Woodbridge: Owners of Bentwaters military base insist it will not be used as civil airport
11:40 03 June 2014
Owners of the former Bentwaters military air base have denied flying will greatly increase if a new blueprint for the site is agreed – and say it will not become an airport.
Bentwaters Parks says the seven heritage planes which do aerobatic displays, plus Carolyn Grace’s Spitfire, and a small number of light aircraft used by businessmen will continue to take off and land as at present.
However, the Bentwaters Campaign Group fears that the application will mean an increase in aircraft – leading to more noise – and that would have a huge impact on the tranquillity of the coasts and heaths area of outstanding natural beauty.
Planning consultant Steven Bainbridge, of Evolution Town Planning, for Bentwaters Parks, said there were no plans to increase the number of flights, which would be restricted by planning permission to an average of less than two flights per day.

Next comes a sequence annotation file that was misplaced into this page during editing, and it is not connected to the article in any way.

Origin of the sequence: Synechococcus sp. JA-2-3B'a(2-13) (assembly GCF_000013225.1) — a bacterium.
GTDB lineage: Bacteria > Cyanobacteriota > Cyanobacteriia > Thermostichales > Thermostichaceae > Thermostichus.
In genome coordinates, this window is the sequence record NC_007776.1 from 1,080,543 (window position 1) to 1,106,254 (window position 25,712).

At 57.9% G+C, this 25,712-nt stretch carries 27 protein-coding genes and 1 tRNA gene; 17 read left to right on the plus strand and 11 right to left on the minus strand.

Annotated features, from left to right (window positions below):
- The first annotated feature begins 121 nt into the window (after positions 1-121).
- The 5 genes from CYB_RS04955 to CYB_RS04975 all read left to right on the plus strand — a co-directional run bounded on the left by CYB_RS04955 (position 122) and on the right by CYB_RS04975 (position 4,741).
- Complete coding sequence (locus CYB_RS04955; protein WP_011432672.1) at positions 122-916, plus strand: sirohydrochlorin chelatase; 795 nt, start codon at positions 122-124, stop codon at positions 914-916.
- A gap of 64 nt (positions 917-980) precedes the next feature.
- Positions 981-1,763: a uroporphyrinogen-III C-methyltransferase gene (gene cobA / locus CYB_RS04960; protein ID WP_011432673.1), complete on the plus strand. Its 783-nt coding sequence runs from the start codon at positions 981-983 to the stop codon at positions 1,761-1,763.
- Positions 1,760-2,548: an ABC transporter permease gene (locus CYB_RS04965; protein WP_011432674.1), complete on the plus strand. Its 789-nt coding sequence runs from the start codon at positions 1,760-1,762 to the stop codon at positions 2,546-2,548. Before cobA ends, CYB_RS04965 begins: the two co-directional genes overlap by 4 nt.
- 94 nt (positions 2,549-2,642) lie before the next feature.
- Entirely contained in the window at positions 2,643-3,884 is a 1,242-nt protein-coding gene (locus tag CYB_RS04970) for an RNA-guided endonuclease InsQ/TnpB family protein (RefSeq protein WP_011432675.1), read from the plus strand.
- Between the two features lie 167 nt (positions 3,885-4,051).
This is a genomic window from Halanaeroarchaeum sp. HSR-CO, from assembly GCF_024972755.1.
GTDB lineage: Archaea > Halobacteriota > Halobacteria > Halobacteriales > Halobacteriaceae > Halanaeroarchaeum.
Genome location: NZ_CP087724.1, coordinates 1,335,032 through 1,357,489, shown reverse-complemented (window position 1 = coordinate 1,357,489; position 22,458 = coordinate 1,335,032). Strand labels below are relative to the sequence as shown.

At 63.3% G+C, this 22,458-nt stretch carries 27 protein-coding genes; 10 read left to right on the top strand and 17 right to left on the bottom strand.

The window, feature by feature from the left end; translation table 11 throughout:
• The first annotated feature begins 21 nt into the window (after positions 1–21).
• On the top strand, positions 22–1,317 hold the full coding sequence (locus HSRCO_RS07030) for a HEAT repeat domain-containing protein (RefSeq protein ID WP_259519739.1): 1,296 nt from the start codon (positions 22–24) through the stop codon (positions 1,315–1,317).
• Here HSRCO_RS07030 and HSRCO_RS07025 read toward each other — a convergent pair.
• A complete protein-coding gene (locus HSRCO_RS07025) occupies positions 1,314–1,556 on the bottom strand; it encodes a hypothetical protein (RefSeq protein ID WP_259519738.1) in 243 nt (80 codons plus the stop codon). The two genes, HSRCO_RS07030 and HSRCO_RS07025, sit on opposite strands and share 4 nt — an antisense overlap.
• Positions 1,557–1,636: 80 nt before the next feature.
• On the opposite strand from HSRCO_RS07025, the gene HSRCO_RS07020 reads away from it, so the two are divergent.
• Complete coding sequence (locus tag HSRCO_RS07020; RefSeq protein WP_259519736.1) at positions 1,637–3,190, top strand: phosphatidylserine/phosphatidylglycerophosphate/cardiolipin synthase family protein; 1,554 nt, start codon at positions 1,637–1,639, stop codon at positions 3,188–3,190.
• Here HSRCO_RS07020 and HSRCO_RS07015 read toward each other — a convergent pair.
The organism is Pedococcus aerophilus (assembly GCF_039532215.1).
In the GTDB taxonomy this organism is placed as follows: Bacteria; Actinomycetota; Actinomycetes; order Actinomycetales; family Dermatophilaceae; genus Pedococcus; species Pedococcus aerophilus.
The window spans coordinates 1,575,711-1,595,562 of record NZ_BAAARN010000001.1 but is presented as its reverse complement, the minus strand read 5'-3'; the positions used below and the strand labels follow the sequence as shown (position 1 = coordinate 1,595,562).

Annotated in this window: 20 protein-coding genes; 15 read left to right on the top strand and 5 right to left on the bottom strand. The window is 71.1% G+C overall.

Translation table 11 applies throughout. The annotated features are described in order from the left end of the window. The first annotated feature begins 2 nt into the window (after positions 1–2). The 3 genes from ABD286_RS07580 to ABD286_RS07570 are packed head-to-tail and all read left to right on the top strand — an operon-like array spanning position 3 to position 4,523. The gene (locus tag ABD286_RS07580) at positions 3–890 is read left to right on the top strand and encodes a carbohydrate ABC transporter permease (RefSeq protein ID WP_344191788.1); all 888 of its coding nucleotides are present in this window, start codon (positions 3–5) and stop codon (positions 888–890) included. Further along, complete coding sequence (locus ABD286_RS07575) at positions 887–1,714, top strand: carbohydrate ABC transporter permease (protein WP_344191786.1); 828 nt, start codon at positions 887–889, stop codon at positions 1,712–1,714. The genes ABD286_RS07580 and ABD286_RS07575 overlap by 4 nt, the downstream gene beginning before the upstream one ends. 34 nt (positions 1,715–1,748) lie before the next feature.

He said: “People talk about this as being the thin end of the wedge and are worried about it getting larger, but that is bonkers – less than two flights a day is not a money-making exercise that would attract someone to spend billions of pounds creating a civilian airport.”
He said the Planning Inspectorate had ruled the site was not suitable for an airport.
He added: “If you read the inspectorate letter it says the site is unacceptable for a civil airport – that was the issue they were being asked to address.
“They do not say there can be no flying.”
Mr Bainbridge said the heritage planes were operated by the same company to finance the care of the Spitfire and allow it to carry on performing at displays.
He said: “The planes at the site take off, fly off to wherever they might be performing a display – other parts of the region – and then return later.
“When people have spoken of planes doing aerobatics in the sky above the area, it is other planes attracted here because of Bentwaters.”
Mr Bainbridge said the proposals for 960 air movements a year was a small part of the overall proposals for the 380-hectare former base, with the main issue being consent for uses for the majority of its near-200 buildings.